Honduras’ Military Crackdown Faces Legal Challenge

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A campaign group in Honduras has filed a suit with the Supreme Court challenging the government’s use of the military in a policing role, which is a central part of the government’s security strategy.

The Committee of Families of Disappeared and Detainees in Honduras (COFADEH) filed a claim with the Honduran Supreme Court on June 30 against the government’s decision to grant police powers to the military. The victims’ advocacy group argues that the military’s presence in the streets is unconstitutional because it violates the separation between military and police roles.

The suit comes after the Honduran Council of Ministers approved a 90-day extension of the military’s powers. This is third extension so far.

Minister of Defense Marlon Pascua argues that the military is necessary to fight crime, and that its role in policing has been largely successful.

One of the advocates for the suit is Wilfredo Yanez, the father of 15-year-old Eved Yanez who was allegedly killed by members of the Honduran military in May.

InSight Crime Analysis

In recent years, Honduras has become an important transshipment point for US-bound cocaine. The Central American country has also seen an increase in cocaine processing, which is believed to be operated by Mexican cartels. It struggles with several violent gangs, including Mara Salvatrucha (MS-13) and Barrio 18, and currently has the highest murder rate in the world.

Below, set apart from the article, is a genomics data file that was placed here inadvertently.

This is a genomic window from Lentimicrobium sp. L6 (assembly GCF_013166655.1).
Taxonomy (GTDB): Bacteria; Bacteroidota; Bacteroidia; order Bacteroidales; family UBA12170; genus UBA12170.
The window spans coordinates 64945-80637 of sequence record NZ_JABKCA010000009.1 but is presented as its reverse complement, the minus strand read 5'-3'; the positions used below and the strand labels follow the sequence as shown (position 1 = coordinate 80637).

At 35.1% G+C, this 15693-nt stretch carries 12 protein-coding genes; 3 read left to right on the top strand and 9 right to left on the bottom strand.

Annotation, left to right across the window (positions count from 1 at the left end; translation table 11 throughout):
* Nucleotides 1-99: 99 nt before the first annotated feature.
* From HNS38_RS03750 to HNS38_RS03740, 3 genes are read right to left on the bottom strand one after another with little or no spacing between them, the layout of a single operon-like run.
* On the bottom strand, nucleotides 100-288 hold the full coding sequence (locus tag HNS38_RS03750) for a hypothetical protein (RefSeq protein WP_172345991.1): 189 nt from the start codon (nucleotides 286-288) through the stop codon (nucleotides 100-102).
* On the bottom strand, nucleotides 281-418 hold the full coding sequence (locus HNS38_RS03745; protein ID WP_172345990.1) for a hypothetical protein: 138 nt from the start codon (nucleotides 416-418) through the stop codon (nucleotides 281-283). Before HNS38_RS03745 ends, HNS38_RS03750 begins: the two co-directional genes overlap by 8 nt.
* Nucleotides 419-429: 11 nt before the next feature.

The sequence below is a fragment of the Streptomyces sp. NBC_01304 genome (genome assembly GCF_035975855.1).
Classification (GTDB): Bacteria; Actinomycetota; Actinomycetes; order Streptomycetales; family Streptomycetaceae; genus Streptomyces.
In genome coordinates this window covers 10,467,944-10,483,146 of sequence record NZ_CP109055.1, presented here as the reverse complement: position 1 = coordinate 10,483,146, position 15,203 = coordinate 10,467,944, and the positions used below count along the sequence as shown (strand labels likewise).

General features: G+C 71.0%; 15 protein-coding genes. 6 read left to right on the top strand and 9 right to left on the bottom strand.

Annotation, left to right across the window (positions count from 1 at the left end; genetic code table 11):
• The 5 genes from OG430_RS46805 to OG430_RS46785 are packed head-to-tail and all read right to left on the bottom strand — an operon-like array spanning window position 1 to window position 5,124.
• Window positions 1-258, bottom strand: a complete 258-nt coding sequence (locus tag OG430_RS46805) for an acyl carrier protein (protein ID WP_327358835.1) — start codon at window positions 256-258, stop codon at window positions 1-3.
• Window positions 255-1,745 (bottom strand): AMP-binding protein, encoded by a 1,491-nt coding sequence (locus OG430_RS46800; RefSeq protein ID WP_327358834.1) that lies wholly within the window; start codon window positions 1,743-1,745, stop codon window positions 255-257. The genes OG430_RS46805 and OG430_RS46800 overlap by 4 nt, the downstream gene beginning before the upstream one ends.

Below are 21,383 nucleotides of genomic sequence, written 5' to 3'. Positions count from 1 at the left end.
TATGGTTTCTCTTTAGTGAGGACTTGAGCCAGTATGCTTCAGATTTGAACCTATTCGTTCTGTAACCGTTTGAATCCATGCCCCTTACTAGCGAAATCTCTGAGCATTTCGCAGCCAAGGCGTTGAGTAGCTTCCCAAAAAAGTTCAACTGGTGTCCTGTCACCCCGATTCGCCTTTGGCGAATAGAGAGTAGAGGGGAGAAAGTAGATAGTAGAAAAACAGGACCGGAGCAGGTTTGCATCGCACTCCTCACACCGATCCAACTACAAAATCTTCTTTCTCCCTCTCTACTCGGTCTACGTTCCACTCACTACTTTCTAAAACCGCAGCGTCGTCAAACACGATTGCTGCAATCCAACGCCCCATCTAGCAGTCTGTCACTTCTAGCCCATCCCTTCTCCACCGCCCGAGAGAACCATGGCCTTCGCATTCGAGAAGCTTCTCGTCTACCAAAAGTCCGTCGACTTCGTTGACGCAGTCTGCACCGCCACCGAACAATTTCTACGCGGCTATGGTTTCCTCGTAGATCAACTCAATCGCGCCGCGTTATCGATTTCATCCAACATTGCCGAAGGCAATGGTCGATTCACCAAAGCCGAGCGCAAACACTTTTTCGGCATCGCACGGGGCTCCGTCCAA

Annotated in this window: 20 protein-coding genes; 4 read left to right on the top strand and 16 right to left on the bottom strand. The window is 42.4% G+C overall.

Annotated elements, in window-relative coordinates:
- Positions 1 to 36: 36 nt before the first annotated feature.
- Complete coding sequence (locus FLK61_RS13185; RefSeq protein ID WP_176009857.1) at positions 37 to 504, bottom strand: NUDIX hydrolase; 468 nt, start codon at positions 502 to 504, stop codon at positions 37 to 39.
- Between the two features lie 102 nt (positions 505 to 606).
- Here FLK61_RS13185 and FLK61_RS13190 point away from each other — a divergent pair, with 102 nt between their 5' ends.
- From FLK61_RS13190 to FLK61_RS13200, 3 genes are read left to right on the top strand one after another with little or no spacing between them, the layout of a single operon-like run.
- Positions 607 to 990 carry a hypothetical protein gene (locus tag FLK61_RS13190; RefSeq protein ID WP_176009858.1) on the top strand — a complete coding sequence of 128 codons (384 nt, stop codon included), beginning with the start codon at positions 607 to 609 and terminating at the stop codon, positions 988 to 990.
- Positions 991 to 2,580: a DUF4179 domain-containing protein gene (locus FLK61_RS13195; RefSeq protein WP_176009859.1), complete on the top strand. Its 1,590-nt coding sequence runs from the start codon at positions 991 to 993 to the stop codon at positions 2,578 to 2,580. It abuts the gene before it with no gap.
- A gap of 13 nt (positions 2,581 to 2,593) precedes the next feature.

In 2011, President Porfirio Lobo deployed troops in the cities of Tegucigalpa and San Pedro Sula in an effort to crack down on rising violence. The military is seen as a more trustworthy force than the police, who have been hit by accusations of widespread corruption. In March this year, Lobo proposed a constitutional reform to create a permanent military police force.

Latin American countries’ growing reliance on military forces to fight crime worries human rights advocates. Granting police powers to the military not only avoids addressing problems like corruption within the police, but can also risks undermining human rights. Soldiers are not trained in police procedures and are not used to working in such close quarters with civilians, which can put civilians at risk of abuses.

In a region with a history of military coups, giving more powers to the military has a potential to destabilize the power balance between civilian and military authorities.

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